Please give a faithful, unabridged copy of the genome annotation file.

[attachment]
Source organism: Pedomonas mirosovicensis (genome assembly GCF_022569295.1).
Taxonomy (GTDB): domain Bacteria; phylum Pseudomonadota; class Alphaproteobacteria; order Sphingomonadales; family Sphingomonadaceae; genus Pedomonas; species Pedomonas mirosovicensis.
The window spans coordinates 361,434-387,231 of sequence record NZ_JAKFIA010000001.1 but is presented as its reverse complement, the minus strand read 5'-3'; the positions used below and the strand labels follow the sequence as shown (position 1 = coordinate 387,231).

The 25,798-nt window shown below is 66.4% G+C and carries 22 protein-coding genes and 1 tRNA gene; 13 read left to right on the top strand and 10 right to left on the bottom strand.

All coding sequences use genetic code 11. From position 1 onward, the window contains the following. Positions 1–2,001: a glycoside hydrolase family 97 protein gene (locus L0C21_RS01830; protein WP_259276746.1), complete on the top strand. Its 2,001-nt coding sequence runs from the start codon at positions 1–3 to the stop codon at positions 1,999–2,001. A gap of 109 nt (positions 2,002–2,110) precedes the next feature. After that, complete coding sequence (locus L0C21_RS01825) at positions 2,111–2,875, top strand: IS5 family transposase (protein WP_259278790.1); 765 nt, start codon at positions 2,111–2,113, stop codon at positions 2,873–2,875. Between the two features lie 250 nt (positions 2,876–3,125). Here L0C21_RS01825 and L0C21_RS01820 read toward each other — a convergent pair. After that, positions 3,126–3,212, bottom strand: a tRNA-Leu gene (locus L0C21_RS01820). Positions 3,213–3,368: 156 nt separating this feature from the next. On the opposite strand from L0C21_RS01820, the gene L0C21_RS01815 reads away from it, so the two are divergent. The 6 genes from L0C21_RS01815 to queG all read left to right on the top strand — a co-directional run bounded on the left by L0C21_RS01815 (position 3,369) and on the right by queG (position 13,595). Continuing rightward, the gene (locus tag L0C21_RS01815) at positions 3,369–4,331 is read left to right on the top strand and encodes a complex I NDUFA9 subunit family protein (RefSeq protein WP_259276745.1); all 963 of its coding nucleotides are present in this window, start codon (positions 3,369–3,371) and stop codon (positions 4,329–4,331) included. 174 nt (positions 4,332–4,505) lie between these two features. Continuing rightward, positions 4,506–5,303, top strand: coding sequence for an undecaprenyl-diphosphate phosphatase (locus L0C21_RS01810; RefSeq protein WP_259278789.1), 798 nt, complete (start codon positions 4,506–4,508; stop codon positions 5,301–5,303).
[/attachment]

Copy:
Source organism: Pedomonas mirosovicensis (genome assembly GCF_022569295.1).
Taxonomy (GTDB): domain Bacteria; phylum Pseudomonadota; class Alphaproteobacteria; order Sphingomonadales; family Sphingomonadaceae; genus Pedomonas; species Pedomonas mirosovicensis.
The window spans coordinates 361,434-387,231 of sequence record NZ_JAKFIA010000001.1 but is presented as its reverse complement, the minus strand read 5'-3'; the positions used below and the strand labels follow the sequence as shown (position 1 = coordinate 387,231).

The 25,798-nt window shown below is 66.4% G+C and carries 22 protein-coding genes and 1 tRNA gene; 13 read left to right on the top strand and 10 right to left on the bottom strand.

All coding sequences use genetic code 11. From position 1 onward, the window contains the following. Positions 1–2,001: a glycoside hydrolase family 97 protein gene (locus L0C21_RS01830; protein WP_259276746.1), complete on the top strand. Its 2,001-nt coding sequence runs from the start codon at positions 1–3 to the stop codon at positions 1,999–2,001. A gap of 109 nt (positions 2,002–2,110) precedes the next feature. After that, complete coding sequence (locus L0C21_RS01825) at positions 2,111–2,875, top strand: IS5 family transposase (protein WP_259278790.1); 765 nt, start codon at positions 2,111–2,113, stop codon at positions 2,873–2,875. Between the two features lie 250 nt (positions 2,876–3,125). Here L0C21_RS01825 and L0C21_RS01820 read toward each other — a convergent pair. After that, positions 3,126–3,212, bottom strand: a tRNA-Leu gene (locus L0C21_RS01820). Positions 3,213–3,368: 156 nt separating this feature from the next. On the opposite strand from L0C21_RS01820, the gene L0C21_RS01815 reads away from it, so the two are divergent. The 6 genes from L0C21_RS01815 to queG all read left to right on the top strand — a co-directional run bounded on the left by L0C21_RS01815 (position 3,369) and on the right by queG (position 13,595). Continuing rightward, the gene (locus tag L0C21_RS01815) at positions 3,369–4,331 is read left to right on the top strand and encodes a complex I NDUFA9 subunit family protein (RefSeq protein WP_259276745.1); all 963 of its coding nucleotides are present in this window, start codon (positions 3,369–3,371) and stop codon (positions 4,329–4,331) included. 174 nt (positions 4,332–4,505) lie between these two features. Continuing rightward, positions 4,506–5,303, top strand: coding sequence for an undecaprenyl-diphosphate phosphatase (locus L0C21_RS01810; RefSeq protein WP_259278789.1), 798 nt, complete (start codon positions 4,506–4,508; stop codon positions 5,301–5,303).